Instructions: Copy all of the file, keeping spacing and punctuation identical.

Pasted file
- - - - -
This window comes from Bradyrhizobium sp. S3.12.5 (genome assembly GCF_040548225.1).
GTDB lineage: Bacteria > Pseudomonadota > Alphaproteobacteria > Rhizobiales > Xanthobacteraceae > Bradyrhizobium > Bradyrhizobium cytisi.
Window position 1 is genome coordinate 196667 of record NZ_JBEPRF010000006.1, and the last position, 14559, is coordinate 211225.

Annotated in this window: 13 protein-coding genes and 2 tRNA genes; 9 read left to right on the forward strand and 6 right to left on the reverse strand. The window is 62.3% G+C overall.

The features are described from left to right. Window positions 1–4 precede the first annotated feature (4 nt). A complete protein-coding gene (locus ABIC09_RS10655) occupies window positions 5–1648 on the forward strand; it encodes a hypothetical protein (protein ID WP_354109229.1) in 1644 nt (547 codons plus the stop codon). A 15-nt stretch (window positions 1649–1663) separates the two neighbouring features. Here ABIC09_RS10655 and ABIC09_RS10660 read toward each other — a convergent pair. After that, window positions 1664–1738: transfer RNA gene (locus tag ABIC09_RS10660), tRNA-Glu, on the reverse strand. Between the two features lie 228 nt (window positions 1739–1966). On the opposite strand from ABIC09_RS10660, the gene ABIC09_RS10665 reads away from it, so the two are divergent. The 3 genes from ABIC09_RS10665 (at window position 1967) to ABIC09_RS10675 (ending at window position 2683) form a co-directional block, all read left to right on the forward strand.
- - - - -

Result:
This window comes from Bradyrhizobium sp. S3.12.5 (genome assembly GCF_040548225.1).
GTDB lineage: Bacteria > Pseudomonadota > Alphaproteobacteria > Rhizobiales > Xanthobacteraceae > Bradyrhizobium > Bradyrhizobium cytisi.
Window position 1 is genome coordinate 196667 of record NZ_JBEPRF010000006.1, and the last position, 14559, is coordinate 211225.

Annotated in this window: 13 protein-coding genes and 2 tRNA genes; 9 read left to right on the forward strand and 6 right to left on the reverse strand. The window is 62.3% G+C overall.

The features are described from left to right. Window positions 1–4 precede the first annotated feature (4 nt). A complete protein-coding gene (locus ABIC09_RS10655) occupies window positions 5–1648 on the forward strand; it encodes a hypothetical protein (protein ID WP_354109229.1) in 1644 nt (547 codons plus the stop codon). A 15-nt stretch (window positions 1649–1663) separates the two neighbouring features. Here ABIC09_RS10655 and ABIC09_RS10660 read toward each other — a convergent pair. After that, window positions 1664–1738: transfer RNA gene (locus tag ABIC09_RS10660), tRNA-Glu, on the reverse strand. Between the two features lie 228 nt (window positions 1739–1966). On the opposite strand from ABIC09_RS10660, the gene ABIC09_RS10665 reads away from it, so the two are divergent. The 3 genes from ABIC09_RS10665 (at window position 1967) to ABIC09_RS10675 (ending at window position 2683) form a co-directional block, all read left to right on the forward strand.